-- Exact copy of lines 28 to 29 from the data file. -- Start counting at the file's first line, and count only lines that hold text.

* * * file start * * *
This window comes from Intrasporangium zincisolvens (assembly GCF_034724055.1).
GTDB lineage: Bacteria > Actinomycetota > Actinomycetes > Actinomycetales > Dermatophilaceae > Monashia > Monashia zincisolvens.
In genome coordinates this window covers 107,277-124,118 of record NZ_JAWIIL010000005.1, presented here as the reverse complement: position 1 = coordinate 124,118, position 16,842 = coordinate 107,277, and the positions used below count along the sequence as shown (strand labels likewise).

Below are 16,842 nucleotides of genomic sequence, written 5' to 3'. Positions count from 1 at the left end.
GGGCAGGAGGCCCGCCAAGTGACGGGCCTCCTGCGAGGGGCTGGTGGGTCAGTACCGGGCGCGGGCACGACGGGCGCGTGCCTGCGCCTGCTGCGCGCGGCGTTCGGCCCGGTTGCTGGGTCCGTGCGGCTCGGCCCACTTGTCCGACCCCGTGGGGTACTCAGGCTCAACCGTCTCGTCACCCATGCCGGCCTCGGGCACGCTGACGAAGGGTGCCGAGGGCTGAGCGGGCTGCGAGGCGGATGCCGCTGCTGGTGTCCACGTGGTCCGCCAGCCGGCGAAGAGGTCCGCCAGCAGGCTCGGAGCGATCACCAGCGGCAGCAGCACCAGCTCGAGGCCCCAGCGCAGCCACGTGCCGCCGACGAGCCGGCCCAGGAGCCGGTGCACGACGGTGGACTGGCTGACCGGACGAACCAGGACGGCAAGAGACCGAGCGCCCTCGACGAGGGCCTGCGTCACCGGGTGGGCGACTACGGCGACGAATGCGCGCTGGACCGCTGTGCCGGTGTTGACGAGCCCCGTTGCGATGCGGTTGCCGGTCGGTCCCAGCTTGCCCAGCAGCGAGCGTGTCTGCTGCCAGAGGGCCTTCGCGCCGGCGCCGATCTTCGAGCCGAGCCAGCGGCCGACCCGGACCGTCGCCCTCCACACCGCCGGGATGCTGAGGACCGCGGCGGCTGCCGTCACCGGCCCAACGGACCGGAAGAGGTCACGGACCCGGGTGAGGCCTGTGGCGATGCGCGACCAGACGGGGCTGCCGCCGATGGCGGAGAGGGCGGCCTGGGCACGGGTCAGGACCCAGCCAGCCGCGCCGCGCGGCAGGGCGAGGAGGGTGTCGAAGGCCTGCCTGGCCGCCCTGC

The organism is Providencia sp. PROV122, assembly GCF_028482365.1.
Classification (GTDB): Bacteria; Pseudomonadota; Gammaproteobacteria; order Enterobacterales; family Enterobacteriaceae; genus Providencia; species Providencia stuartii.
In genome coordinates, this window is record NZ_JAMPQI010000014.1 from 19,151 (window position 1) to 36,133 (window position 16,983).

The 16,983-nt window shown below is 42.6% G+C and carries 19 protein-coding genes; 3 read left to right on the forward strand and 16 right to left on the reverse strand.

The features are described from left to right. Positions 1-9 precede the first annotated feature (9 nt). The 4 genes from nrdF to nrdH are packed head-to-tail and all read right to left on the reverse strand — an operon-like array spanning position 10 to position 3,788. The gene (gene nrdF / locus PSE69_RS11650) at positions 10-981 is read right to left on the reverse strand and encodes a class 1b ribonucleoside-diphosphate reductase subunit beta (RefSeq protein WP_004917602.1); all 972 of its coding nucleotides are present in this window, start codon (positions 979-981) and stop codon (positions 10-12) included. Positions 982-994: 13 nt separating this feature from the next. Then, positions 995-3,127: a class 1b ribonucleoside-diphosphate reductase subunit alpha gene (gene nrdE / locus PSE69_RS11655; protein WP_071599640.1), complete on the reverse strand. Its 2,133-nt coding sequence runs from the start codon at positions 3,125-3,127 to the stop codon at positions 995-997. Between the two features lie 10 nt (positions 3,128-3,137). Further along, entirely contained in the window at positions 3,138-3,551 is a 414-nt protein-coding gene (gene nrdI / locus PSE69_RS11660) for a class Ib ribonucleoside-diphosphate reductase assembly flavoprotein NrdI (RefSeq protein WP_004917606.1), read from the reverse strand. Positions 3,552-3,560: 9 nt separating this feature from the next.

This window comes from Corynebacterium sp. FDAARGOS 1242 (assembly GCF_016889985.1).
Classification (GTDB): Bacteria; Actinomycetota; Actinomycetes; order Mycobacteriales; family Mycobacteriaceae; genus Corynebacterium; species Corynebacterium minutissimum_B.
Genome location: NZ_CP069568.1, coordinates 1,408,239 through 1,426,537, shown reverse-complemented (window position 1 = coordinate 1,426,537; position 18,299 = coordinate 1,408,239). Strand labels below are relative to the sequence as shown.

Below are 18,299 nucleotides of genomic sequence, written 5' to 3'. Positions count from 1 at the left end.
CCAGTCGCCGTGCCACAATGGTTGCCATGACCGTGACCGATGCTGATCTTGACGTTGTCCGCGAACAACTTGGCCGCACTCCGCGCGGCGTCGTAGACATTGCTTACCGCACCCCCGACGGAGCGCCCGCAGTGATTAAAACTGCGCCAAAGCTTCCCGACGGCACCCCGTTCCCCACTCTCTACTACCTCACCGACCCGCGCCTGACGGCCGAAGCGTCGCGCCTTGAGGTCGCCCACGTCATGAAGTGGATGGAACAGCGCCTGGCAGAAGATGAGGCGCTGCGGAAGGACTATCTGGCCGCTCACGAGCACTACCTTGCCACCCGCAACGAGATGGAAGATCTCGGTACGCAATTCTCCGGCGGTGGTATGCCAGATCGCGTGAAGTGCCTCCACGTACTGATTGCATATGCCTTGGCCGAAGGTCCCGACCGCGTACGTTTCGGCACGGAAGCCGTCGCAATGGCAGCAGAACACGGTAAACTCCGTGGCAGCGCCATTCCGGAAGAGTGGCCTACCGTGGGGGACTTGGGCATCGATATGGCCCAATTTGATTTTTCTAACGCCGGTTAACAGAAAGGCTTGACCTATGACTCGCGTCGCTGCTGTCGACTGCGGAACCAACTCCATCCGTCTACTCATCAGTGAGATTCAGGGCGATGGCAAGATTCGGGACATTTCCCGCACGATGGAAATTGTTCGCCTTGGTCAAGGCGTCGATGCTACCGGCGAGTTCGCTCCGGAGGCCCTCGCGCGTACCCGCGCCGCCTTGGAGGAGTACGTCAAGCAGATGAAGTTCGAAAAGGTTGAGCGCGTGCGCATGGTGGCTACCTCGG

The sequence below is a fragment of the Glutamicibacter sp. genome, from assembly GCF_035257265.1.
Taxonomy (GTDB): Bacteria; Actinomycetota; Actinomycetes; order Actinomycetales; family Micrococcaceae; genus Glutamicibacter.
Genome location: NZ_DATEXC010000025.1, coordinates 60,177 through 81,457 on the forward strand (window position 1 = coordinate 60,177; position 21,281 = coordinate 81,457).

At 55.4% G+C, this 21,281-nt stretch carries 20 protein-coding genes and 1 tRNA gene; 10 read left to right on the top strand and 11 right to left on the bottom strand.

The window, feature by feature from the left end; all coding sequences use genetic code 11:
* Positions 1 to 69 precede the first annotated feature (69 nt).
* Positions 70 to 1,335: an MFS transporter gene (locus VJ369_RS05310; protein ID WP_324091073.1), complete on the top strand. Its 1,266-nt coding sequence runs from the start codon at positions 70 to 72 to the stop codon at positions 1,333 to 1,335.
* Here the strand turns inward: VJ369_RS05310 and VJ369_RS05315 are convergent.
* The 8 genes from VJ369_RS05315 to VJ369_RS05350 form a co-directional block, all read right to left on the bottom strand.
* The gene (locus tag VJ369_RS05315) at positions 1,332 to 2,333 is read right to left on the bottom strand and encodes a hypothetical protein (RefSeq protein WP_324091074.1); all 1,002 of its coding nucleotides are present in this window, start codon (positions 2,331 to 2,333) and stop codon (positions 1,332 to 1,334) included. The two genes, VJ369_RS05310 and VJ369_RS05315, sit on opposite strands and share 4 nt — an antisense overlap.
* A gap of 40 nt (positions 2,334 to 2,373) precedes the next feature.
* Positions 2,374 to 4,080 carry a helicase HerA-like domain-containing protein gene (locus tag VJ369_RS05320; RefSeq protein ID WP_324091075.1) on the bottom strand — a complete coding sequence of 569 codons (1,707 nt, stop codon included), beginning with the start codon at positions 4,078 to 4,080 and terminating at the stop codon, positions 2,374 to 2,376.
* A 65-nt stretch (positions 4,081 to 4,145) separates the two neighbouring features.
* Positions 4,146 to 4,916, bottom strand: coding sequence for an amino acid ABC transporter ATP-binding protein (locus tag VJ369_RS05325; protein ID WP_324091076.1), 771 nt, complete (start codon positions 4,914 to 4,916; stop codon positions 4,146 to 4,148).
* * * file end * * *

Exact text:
* A 65-nt stretch (positions 4,081 to 4,145) separates the two neighbouring features.
* Positions 4,146 to 4,916, bottom strand: coding sequence for an amino acid ABC transporter ATP-binding protein (locus tag VJ369_RS05325; protein ID WP_324091076.1), 771 nt, complete (start codon positions 4,914 to 4,916; stop codon positions 4,146 to 4,148).